As a matter of fact, some of those NGOs have already begun to broaden their activities to foreign countries and positively carry out international cooperation, such as in surveys and researches for the conservation of wildlife in developing countries. Then there are organi-zations whose aim itself is to cope with the global environment issues and extend international cooperation.
  It is important for broader parts of people to take concrete activities such as participating in the activities by those NGOs and the off r of funds which lead to prositive contributions to the global envi-ronment conservation.

V. Aid to Developing Countries for Sustainable Development

  Any of the global environment issues are so grave that it might threaten mankind's future, and there is the need for concerted efforts by th international community as a whole for all mankind. For that, developing countries are never an exception.
  Many developing countries are directly confronted with environ-mental i sues which has once been or is being experienced by developed countries in conjunction with ongoing industrialization and urbanization be ides th global environment issues, including ongoing desertification and depleting tropical forests due to the improper control of farmland and forests. Then, there are issues which have to be coped with in a global dimension, such as the depletion of the ozone layer and global warming.
  Nonetheless, the important thing for overwhelmingly many peo-ple in developing countries -who are agonizing over the vicious cycle of less development leading to poverty, population increases to the dearth of food and fuels, and the plundering of resources to environmental disruption--Is the staff of life today rather than a possible environmen-tal crisis tomorrow, and this fact makes environmental issues all the more serious.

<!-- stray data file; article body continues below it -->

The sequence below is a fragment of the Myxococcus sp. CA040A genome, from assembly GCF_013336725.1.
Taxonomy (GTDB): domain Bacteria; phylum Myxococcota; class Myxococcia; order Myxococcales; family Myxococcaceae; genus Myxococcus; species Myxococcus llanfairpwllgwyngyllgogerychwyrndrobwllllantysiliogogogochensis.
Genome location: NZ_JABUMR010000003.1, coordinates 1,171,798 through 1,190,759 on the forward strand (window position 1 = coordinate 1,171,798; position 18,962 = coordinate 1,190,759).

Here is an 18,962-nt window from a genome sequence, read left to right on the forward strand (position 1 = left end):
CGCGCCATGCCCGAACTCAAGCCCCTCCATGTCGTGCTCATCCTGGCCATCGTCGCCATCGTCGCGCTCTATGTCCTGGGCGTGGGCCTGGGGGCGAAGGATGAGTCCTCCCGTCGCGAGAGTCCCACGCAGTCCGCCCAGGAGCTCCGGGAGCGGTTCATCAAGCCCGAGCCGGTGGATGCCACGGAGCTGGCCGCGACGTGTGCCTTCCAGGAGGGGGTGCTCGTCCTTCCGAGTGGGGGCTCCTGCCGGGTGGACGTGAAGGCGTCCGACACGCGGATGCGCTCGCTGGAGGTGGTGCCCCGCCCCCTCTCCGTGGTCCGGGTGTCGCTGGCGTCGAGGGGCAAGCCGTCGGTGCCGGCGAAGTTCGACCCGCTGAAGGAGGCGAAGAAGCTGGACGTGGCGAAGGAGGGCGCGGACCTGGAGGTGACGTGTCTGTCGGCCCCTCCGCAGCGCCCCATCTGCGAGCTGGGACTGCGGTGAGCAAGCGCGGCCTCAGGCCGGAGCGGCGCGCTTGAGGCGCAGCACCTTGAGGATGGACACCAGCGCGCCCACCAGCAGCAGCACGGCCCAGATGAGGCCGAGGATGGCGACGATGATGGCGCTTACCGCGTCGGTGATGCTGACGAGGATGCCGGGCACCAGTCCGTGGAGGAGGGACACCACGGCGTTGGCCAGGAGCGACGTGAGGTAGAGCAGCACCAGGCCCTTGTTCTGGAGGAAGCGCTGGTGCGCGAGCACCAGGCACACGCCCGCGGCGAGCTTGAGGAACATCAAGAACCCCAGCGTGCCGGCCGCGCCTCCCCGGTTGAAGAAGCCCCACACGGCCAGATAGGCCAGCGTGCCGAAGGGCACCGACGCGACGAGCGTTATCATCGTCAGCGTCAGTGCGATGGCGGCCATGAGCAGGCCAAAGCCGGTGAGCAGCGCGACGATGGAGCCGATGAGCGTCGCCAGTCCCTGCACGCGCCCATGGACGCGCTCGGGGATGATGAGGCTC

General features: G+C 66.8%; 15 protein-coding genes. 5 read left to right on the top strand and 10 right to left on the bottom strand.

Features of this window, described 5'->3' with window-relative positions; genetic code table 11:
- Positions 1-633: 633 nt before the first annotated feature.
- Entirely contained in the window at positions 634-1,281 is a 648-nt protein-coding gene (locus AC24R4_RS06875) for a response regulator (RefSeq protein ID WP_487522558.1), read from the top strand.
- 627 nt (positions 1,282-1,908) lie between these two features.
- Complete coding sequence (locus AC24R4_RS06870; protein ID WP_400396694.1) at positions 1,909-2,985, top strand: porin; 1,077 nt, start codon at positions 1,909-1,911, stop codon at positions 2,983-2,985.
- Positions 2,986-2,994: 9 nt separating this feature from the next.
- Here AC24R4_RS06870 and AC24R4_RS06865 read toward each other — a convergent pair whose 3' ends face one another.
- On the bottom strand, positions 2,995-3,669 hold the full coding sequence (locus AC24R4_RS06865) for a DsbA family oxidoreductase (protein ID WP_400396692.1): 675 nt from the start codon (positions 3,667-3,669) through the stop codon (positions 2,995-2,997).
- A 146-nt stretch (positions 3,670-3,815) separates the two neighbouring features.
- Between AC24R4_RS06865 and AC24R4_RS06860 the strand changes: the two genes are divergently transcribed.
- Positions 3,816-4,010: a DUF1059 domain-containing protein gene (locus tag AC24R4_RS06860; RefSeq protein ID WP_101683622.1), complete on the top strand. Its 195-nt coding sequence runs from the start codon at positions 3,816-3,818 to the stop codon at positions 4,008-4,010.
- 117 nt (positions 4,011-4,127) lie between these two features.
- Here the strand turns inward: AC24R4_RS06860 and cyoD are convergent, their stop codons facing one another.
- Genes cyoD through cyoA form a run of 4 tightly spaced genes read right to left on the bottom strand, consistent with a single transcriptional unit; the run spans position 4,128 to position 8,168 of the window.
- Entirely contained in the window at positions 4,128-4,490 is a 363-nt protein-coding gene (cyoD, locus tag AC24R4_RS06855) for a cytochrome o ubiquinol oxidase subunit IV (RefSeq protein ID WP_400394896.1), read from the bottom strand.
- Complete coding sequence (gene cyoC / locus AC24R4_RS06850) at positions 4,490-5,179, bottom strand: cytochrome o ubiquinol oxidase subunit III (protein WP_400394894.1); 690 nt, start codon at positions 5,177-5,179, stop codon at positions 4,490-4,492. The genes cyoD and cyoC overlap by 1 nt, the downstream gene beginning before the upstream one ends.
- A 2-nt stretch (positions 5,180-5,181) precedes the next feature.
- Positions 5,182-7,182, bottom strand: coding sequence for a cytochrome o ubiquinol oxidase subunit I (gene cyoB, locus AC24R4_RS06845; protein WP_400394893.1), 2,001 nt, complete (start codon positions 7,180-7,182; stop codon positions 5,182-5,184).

Given this state of affairs, developing countries are coping with development of environmental administration and legislation on the environment, but the technical and economic infrastructure is made-qu te. For an efficient implementation of measures for conservation of the environment, technical and economic assistance from developed countries play a significant role.

1. Government-to-Government Cooperation in Environmental Issues-With Special Reference to Official Development Aid (ODA)

 (1) Japan's ODA and Environmental Issues

  In broad terms, Japan's economic cooperation to developing countries consists of three kinds---0DA, other official flows (00F) and private funds (PF). Here, let us take a look at the present state with special reference to ODA which includes bilateral loans and grant assistance and technical assistance.